But what about the watch as a timepiece? I've found the experience somewhat inferior to that with a conventional wristwatch, due to one small issue. The Apple Watch activates its screen only when it thinks you're looking at it. Sometimes a subtle twist of your wrist will do, but sometimes it takes … more. Many times while using the watch, I had to swing my wrist in an exaggerated upward motion to bring the display to life. Think about the way people normally look at their watches, then make it twice as aggressive. As a normal watch-wearer, the idea that I might look down at my wrist and not see the time was annoying.
Sometimes, even if you do the arm-swing motion, the screen doesn't turn on. Sometimes it turns on, then off. Sometimes you tap it and nothing happens.
For all the noise Apple has made about what a remarkable time-telling device its watch is, I found it lacking for this reason alone. That doesn't mean it doesn't keep excellent time—it just doesn't offer the consistency of a traditional timepiece.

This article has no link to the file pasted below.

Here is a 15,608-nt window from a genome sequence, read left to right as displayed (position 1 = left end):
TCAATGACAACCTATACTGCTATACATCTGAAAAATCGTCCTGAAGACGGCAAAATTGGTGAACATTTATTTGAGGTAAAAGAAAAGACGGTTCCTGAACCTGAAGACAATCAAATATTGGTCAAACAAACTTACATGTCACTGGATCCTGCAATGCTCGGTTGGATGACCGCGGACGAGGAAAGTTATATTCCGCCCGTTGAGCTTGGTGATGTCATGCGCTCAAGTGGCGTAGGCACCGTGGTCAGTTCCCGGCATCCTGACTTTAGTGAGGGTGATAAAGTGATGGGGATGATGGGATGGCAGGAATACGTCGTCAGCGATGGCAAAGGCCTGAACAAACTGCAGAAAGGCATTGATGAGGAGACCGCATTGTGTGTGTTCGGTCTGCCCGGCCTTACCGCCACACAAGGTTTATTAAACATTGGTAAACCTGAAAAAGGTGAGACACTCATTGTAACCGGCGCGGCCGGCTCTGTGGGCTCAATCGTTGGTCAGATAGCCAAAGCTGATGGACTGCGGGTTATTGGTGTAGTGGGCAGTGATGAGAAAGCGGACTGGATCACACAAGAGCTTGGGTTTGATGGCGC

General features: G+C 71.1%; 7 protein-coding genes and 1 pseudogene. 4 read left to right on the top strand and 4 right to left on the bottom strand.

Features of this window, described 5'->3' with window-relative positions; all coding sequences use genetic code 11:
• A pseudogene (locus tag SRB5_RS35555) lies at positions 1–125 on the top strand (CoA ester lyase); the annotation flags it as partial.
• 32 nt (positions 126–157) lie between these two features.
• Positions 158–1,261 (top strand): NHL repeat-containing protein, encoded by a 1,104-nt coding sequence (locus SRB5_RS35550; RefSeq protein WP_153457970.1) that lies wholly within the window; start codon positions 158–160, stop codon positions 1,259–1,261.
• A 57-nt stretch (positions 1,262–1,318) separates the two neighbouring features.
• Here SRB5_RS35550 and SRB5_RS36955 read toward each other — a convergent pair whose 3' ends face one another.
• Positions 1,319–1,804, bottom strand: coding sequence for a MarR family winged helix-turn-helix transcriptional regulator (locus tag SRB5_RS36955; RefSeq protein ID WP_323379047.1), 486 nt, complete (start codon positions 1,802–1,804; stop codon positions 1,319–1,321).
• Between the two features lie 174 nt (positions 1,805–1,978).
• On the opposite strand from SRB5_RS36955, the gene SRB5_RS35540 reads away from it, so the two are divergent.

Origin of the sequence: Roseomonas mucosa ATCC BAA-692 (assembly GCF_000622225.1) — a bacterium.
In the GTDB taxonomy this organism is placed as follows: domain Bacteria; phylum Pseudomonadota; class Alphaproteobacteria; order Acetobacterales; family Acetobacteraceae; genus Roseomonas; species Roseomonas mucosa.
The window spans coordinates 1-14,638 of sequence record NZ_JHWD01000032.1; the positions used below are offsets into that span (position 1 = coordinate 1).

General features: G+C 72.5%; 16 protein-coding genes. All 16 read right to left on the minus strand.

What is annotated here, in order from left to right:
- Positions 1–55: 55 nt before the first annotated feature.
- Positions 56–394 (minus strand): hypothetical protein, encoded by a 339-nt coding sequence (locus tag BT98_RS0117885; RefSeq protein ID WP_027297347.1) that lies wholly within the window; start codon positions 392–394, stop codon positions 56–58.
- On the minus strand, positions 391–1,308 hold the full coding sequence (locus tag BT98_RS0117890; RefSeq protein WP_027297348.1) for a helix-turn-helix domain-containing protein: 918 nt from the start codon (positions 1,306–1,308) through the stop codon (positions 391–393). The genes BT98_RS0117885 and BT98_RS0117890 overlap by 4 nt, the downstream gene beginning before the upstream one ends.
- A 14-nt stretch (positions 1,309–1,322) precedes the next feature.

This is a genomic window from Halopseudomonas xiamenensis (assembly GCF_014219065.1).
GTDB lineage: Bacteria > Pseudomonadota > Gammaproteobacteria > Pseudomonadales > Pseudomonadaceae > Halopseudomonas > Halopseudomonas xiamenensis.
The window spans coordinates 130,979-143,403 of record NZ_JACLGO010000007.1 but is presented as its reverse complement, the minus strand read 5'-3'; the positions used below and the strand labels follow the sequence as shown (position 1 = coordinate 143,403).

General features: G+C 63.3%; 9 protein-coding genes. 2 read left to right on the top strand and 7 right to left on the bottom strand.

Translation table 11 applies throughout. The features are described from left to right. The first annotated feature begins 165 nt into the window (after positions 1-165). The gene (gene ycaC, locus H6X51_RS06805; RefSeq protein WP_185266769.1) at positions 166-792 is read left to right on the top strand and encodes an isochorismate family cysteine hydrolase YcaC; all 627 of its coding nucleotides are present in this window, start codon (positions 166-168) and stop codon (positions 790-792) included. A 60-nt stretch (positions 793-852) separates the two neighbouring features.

The battery lives up to its all-day billing, but sometimes just barely. It's often nearly drained at bedtime, especially if I've used the watch for exercise. There's a power-reserve mode that can make it last a few hours longer, but then it only shows the time.
For now, the Apple Watch is for pioneers. I won't pay the $1,000 it would cost for the model I tested, only to see a significant improvement roll in before too long. But I plan to pay $400 for the 42mm Sport version once it's on sale. That's worth paying for a front-row seat for what's next in tech.